Ok…. so let’s fess-up… it was my 60th birthday earlier this month! Sixty seems more of a
millstone milestone than fifty did. However, I saw it in in much the same way *** dancing.
And I made a cake (ok, not a surprise) but as I did so I thought that the design would suit a 60s party (as in fancy-dress based on the 1960s) as much as for a sixty-year-old. Actually, it really doesn’t matter what age – just as long as big blowsy flowers are suitable to decorate a large number-shaped cake, and these really do not have to be psychedelic colours at all… they could all be pink, or yellow, or blue, or — well you get the idea …..
And I like to share making cake decorations without using lots of fancy equipment – as many people only get to decorate a few cakes and do not want to fork-out for such stuff on a once in a blue moon basis. So here we go…
The easiest way to make a number cake is to buy or borrow a number-shapes cake tin. However, I opted to make mine easier to cover by omitting the ‘holes’ in the centres – so did not use a shaped tin.
I baked a 12 inch square chocolate and vanilla marbled sponge cake. Same recipe as Victoria sandwich (times-ed up) but longer cooking time and slightly lower temperature. The 12 inch cake took 12 eggs. For the chocolate part I melted 400g plain chocolate in the MW and beat it into half of the mixture. TIP: I always weigh-up the eggs, out of their shells, for a Victoria Sandwich… and then use exactly the same weight in caster-sugar, butter (or soft baking margarine) and self-raising flour – thereafter following the traditional recipe.
I used the round cake tin to mark out the curves for the zero and for the tail on the stick of the 6. The parts were glued together onto the cake-board with apricot jam. My plan above actually shows far more waste than I had .. but none of it goes to actual waste — every-bit eagerly eaten up as a pre-taster!! Brush all over with apricot jam and cover with ready-made roll-out icing (but not ready-rolled) – you’ll need a kilo for each number. Roll out on cornflour – not icing sugar – and ‘pick-up’ supporting the icing with a rolling pin to drape and then, gently with a well-cornfloured hand, smooth the icing over the corners and curves first. Trim to fit.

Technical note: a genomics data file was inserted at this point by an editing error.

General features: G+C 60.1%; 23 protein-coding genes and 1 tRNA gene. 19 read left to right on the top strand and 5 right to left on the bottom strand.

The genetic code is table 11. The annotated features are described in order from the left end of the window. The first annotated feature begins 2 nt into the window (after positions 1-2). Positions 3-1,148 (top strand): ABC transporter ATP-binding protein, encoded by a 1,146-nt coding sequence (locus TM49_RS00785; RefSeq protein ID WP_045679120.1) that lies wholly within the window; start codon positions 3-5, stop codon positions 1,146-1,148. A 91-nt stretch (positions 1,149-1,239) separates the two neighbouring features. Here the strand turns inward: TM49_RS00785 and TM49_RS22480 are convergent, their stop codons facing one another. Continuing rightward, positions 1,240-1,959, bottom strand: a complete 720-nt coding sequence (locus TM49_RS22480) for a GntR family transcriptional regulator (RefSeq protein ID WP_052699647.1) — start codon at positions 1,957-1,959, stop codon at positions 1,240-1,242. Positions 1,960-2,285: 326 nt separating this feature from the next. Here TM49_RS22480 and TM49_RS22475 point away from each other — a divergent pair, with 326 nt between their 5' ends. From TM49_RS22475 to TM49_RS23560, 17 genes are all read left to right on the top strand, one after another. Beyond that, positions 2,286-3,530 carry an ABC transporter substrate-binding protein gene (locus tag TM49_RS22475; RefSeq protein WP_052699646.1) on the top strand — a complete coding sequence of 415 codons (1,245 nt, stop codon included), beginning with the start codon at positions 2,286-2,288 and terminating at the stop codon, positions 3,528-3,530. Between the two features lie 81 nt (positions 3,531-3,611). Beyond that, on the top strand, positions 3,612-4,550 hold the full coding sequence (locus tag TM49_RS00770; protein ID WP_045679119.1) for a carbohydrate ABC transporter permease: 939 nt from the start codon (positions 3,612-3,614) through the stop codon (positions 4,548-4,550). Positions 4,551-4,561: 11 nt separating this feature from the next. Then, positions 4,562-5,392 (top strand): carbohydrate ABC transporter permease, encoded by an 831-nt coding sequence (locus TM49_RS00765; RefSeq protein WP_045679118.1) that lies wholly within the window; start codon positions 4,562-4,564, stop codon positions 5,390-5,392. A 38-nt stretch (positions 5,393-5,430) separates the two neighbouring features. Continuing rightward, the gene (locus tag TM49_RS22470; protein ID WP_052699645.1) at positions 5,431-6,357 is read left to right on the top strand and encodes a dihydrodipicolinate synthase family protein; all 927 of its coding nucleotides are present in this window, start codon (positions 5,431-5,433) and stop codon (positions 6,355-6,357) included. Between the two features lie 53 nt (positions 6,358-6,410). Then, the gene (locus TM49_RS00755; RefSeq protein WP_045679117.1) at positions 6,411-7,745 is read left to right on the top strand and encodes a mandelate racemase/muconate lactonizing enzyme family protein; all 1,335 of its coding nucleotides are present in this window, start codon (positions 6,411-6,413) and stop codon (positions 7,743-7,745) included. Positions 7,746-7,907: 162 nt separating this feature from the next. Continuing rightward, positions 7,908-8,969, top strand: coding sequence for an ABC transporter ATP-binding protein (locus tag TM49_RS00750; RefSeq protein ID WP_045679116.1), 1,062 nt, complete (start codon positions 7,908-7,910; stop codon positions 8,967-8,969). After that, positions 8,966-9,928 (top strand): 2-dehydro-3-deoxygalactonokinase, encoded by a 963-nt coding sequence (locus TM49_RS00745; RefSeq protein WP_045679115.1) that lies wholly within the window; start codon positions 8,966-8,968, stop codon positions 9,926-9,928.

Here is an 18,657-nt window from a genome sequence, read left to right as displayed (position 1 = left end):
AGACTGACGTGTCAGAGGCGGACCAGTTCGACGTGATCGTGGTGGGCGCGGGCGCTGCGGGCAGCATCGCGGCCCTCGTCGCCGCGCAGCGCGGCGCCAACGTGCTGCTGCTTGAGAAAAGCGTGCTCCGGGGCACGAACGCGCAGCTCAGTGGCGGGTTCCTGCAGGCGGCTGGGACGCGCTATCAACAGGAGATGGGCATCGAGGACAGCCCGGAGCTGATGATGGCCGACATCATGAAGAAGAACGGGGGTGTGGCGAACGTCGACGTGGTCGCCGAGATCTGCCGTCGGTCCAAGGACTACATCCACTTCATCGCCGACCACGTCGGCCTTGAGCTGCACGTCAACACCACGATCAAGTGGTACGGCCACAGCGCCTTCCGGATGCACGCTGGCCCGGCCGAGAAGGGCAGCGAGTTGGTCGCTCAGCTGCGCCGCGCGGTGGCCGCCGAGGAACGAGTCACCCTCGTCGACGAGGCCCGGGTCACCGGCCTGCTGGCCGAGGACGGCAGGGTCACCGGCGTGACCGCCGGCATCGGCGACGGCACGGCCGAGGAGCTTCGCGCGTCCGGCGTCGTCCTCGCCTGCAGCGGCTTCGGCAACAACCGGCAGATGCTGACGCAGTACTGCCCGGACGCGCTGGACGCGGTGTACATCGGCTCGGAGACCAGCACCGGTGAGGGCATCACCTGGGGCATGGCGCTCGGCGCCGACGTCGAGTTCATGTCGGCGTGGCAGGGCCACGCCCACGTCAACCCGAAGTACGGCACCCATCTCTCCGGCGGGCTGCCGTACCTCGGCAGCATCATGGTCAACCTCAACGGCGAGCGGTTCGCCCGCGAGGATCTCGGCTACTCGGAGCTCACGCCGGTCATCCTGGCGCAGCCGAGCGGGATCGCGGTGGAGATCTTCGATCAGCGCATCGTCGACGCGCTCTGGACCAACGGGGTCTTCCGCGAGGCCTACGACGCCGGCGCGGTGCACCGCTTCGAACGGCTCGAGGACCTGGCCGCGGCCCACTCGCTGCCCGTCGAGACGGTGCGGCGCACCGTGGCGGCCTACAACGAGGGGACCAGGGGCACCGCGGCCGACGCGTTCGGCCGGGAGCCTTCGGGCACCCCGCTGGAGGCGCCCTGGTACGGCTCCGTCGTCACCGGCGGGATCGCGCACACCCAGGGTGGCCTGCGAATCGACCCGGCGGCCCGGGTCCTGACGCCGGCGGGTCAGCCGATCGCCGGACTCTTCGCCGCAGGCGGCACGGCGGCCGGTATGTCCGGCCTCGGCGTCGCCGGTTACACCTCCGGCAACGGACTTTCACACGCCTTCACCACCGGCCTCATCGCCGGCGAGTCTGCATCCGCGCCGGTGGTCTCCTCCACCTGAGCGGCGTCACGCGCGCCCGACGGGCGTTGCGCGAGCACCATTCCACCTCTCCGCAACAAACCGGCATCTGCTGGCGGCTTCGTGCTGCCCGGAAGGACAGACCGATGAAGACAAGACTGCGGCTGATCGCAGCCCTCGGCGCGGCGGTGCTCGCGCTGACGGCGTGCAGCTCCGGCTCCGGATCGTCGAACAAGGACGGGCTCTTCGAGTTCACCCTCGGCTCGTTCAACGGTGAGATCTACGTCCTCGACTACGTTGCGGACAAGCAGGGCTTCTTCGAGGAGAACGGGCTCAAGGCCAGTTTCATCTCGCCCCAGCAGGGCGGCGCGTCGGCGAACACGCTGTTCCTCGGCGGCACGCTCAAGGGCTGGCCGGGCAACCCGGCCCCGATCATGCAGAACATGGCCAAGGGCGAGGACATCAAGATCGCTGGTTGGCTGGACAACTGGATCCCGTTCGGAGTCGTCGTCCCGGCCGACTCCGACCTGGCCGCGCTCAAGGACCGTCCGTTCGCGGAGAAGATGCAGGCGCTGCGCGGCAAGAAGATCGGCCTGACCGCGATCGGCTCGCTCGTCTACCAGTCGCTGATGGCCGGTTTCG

Take the trimmings and work colours into them and some gum-tragacanth. (this is a specialist ingredient, I’m afraid, but my one pot has lasted me YEARS and I decorate quite a lot of cakes. Also, I’d always go with the real thing rather than the chemical substitute – the price difference isn’t huge)
Apart from this you will need a heart shaped cutter (well worth having for all sorts of decoration). I also used a small 5 petal shape cutter (from a selection tin bought at Lakeland) and a press-cutter with similar number of petals. Now I have experimented with other ’round the house items’ and you can use a circle (cut with an apple-corer or a icing writing nozzle) for the centre of the flowers, decorated by dotting-it with a fork.
Cut five hearts. Stick them together by dampening with water. Cut a centre from a contrasting colour, dampen and press down firmly on the petals. Support on your hand and wash off all cornflour by ‘painting’ with water.
When these are dry prepare to decorate by mixing up one-egg-whites worth of royal icing. Arrange the flowers along the cake, leaving the place where the hole would be blank. Lift each one, squeeze a blob of icing and rearrange the flower on it. Decorate by making small leaves as done for the Christmas cake (or if you did get that spring shapes collection from Lakeland – use the small oak leaf shape) Drape the leaves between the flowers, fixed with a little icing.
Candles (if you have them) can go in the empty centres – as could a name if required. (six tall slim candles went in the centre of the 6)
Why do birthdays with a zero on the end feel momentous?
Which was your best (or worst) number to reach and why?
Do share, – you know I love to hear from you